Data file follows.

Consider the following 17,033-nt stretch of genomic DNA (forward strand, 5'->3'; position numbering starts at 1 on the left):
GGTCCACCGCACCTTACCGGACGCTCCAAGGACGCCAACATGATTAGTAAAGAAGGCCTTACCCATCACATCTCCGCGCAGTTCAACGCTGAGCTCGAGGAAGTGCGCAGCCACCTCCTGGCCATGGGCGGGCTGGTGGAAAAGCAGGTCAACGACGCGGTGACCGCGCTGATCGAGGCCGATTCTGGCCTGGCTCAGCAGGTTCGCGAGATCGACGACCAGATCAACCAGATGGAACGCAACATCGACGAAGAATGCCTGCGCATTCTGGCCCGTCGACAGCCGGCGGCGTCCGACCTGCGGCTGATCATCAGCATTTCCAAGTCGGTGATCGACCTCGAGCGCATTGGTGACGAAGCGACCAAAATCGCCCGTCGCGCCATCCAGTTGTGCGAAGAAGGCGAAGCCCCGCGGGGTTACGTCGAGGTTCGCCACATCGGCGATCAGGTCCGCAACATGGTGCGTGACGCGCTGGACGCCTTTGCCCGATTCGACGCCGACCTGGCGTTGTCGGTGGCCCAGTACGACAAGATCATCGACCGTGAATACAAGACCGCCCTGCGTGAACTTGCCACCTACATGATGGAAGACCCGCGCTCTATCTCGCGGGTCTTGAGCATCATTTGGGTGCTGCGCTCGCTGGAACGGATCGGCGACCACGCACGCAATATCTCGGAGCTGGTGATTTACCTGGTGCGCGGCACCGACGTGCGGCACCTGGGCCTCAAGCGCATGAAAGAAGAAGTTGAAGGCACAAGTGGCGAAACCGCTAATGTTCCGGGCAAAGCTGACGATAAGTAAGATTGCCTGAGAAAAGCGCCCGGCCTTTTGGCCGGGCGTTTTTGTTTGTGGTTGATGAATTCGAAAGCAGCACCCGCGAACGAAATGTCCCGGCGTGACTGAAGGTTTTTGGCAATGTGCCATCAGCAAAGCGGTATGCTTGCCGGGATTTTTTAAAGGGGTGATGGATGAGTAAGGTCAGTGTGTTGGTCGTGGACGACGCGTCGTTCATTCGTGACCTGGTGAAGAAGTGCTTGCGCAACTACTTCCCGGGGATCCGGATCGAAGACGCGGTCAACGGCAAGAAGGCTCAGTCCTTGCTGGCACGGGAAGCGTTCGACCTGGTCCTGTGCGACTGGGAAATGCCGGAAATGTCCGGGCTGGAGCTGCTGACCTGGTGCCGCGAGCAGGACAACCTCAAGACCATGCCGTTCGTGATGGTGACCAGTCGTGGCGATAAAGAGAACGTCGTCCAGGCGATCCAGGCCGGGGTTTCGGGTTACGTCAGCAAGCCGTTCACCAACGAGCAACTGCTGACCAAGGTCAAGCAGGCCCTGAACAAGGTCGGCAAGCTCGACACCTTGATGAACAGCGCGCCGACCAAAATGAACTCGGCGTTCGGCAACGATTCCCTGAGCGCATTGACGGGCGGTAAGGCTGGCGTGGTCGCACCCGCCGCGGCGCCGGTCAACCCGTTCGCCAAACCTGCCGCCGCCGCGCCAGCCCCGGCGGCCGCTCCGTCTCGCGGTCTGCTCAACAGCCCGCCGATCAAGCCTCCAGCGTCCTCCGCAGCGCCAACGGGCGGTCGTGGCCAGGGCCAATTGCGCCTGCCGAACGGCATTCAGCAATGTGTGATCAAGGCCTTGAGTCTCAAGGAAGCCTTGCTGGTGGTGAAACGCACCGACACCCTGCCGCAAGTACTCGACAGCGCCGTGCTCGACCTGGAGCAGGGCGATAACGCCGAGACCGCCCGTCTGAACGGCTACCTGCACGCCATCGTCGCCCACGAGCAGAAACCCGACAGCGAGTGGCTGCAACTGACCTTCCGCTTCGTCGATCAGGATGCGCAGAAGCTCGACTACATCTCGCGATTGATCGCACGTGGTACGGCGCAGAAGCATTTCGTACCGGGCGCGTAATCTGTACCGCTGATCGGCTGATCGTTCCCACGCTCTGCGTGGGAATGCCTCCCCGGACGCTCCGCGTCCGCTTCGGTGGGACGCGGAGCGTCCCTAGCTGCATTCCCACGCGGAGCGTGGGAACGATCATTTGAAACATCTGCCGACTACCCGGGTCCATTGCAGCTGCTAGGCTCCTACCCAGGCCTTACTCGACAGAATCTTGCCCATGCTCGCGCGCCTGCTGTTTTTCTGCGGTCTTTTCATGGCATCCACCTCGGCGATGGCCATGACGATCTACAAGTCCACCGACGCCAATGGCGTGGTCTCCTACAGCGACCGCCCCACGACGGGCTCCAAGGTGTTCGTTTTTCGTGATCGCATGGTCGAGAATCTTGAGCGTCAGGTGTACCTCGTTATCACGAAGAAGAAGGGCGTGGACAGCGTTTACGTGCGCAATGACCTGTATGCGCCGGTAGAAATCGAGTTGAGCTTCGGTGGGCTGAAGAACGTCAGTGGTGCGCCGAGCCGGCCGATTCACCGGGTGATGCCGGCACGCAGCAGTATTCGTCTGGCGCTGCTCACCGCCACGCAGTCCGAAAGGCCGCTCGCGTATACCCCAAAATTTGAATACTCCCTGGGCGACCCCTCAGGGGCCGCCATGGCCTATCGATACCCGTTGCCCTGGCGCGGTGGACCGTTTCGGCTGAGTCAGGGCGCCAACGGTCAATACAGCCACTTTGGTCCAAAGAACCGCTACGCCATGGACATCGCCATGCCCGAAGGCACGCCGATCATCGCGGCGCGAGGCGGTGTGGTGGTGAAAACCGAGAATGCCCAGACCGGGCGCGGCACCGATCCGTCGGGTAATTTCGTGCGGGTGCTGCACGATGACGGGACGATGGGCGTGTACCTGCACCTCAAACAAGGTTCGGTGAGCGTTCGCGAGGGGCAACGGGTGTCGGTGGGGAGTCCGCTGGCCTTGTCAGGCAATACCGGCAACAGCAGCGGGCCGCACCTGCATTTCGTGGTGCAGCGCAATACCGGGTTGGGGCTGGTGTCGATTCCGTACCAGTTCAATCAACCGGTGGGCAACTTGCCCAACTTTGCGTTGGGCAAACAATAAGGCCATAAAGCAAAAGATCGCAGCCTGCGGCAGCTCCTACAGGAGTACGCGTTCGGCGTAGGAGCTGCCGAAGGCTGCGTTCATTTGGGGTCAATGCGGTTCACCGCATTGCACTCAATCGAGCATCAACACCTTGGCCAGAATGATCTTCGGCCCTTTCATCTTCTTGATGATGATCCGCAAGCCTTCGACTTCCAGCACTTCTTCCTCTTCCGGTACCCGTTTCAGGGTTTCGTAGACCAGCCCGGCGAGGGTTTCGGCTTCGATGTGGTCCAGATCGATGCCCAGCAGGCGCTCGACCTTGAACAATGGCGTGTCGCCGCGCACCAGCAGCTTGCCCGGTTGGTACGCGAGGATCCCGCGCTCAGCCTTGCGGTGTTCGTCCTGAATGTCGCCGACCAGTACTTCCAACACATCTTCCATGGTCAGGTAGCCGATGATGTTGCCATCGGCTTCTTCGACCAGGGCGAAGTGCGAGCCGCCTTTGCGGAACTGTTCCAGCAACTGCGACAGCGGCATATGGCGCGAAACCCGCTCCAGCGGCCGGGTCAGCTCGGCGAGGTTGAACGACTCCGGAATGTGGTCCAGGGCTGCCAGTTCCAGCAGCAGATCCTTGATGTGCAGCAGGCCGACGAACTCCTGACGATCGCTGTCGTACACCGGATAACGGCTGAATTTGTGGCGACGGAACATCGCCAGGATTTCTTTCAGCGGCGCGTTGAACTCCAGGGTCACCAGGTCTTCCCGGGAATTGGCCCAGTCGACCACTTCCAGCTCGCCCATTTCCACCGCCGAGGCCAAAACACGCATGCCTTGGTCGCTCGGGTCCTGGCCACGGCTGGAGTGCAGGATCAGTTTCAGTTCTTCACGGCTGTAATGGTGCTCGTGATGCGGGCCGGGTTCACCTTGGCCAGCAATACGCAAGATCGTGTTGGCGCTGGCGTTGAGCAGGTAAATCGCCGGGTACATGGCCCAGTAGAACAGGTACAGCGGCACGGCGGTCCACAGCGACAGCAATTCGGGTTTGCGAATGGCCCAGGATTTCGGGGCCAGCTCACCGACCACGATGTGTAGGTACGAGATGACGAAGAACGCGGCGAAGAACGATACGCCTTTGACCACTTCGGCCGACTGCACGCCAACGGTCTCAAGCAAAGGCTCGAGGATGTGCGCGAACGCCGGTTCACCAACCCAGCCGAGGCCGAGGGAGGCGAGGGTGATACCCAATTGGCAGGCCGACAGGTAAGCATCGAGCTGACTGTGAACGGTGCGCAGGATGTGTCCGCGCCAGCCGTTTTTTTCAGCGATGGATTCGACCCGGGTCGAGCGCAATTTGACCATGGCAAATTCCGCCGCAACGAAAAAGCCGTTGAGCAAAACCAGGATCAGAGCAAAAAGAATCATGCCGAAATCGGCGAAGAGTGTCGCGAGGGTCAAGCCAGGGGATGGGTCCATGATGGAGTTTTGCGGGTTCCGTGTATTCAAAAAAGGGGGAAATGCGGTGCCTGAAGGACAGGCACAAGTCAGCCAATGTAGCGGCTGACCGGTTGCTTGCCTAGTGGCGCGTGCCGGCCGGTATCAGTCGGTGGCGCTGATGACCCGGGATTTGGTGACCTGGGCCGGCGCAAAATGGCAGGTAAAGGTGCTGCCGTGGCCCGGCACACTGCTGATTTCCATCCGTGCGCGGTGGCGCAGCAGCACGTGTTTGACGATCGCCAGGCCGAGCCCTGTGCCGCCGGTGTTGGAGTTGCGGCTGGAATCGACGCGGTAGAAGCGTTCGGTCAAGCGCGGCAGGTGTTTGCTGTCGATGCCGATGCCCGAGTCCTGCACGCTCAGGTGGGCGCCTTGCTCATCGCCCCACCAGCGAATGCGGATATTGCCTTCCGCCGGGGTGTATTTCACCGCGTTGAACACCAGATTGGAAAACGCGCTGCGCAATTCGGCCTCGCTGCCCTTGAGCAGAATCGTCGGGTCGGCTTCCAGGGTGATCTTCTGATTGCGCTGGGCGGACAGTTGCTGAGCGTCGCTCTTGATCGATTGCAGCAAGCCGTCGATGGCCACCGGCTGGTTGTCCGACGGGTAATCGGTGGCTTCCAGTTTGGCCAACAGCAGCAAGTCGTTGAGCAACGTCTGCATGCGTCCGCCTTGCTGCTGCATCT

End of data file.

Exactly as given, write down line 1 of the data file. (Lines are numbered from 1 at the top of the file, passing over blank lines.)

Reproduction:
Consider the following 17,033-nt stretch of genomic DNA (forward strand, 5'->3'; position numbering starts at 1 on the left):